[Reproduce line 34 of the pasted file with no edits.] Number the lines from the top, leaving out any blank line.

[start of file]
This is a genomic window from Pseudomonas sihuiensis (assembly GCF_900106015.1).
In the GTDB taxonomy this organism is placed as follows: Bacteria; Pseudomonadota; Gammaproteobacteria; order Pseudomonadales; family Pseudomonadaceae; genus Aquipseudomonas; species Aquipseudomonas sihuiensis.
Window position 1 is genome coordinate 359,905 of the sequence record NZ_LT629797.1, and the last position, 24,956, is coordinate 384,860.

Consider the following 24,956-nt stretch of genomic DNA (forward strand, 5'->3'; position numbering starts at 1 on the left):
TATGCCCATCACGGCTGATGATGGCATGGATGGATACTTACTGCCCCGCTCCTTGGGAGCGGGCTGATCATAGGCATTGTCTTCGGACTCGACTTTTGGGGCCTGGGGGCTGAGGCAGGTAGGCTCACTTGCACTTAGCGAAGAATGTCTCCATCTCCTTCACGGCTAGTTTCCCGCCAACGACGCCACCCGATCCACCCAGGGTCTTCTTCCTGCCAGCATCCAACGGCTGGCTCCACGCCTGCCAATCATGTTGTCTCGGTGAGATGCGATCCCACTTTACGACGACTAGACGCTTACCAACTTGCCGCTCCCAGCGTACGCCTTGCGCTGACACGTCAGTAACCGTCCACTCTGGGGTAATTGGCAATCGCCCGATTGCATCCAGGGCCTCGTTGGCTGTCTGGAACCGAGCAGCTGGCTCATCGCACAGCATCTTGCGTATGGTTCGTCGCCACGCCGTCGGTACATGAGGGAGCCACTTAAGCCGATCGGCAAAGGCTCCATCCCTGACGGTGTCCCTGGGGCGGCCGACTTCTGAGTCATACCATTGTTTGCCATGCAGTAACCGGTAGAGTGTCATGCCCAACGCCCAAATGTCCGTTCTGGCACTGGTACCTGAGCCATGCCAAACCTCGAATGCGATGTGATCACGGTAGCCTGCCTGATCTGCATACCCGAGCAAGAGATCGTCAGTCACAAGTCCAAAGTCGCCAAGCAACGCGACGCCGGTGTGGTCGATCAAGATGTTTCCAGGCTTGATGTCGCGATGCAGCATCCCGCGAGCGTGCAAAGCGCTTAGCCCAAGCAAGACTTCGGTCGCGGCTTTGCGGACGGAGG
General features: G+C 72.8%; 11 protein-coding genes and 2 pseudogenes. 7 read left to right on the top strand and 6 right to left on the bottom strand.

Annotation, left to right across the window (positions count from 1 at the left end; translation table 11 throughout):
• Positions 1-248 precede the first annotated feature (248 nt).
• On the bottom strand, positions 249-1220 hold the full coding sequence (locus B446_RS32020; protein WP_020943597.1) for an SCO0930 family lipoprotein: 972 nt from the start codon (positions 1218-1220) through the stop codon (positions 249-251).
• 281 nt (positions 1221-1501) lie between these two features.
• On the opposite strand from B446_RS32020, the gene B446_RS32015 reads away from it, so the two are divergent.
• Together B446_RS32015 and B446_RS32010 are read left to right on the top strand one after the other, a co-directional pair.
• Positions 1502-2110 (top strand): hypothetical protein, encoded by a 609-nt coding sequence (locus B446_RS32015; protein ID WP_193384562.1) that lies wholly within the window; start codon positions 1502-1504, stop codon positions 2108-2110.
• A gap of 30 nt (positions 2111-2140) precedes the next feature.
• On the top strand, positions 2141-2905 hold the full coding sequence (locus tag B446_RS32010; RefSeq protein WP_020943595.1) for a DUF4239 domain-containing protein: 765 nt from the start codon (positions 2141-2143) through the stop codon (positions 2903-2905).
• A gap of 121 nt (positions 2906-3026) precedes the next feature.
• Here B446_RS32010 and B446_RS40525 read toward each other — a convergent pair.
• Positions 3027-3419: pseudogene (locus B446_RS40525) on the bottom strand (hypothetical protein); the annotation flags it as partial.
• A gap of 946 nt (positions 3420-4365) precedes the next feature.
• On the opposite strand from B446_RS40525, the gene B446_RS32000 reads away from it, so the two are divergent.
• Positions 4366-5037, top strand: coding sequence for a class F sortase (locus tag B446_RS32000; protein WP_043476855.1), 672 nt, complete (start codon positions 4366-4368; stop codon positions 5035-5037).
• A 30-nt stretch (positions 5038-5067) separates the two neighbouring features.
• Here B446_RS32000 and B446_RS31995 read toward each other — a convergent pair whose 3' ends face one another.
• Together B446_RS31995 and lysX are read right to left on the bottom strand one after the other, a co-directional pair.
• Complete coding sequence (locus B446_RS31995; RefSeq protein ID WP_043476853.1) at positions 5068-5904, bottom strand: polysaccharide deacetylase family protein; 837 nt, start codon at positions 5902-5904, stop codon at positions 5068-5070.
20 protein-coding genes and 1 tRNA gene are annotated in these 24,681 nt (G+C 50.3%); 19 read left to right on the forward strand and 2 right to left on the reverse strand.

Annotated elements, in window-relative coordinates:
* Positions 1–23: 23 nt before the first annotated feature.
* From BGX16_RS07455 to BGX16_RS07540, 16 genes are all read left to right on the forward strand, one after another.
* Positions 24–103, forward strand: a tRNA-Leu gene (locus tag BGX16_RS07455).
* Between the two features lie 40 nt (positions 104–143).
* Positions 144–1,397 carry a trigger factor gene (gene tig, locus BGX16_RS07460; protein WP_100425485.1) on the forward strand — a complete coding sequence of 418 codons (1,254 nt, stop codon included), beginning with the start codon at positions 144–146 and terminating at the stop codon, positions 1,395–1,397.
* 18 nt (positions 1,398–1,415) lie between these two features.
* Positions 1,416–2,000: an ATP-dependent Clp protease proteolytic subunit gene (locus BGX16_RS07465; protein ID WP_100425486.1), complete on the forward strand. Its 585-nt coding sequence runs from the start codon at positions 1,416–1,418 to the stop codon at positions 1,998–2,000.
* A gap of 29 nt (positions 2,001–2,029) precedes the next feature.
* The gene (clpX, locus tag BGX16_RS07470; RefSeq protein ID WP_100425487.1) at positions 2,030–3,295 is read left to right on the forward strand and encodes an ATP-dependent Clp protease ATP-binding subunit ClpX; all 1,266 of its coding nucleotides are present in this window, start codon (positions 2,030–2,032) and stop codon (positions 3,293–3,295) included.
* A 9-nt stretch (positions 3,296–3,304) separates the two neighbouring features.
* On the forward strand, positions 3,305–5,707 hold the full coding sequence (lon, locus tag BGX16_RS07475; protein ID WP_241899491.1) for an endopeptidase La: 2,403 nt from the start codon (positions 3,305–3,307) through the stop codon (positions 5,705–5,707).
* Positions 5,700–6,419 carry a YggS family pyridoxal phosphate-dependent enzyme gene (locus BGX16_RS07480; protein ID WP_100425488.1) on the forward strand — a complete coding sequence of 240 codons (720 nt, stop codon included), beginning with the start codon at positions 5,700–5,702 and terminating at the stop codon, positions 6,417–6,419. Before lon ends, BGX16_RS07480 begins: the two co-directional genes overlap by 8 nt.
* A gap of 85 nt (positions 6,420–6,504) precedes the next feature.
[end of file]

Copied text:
* Positions 1,416–2,000: an ATP-dependent Clp protease proteolytic subunit gene (locus BGX16_RS07465; protein ID WP_100425486.1), complete on the forward strand. Its 585-nt coding sequence runs from the start codon at positions 1,416–1,418 to the stop codon at positions 1,998–2,000.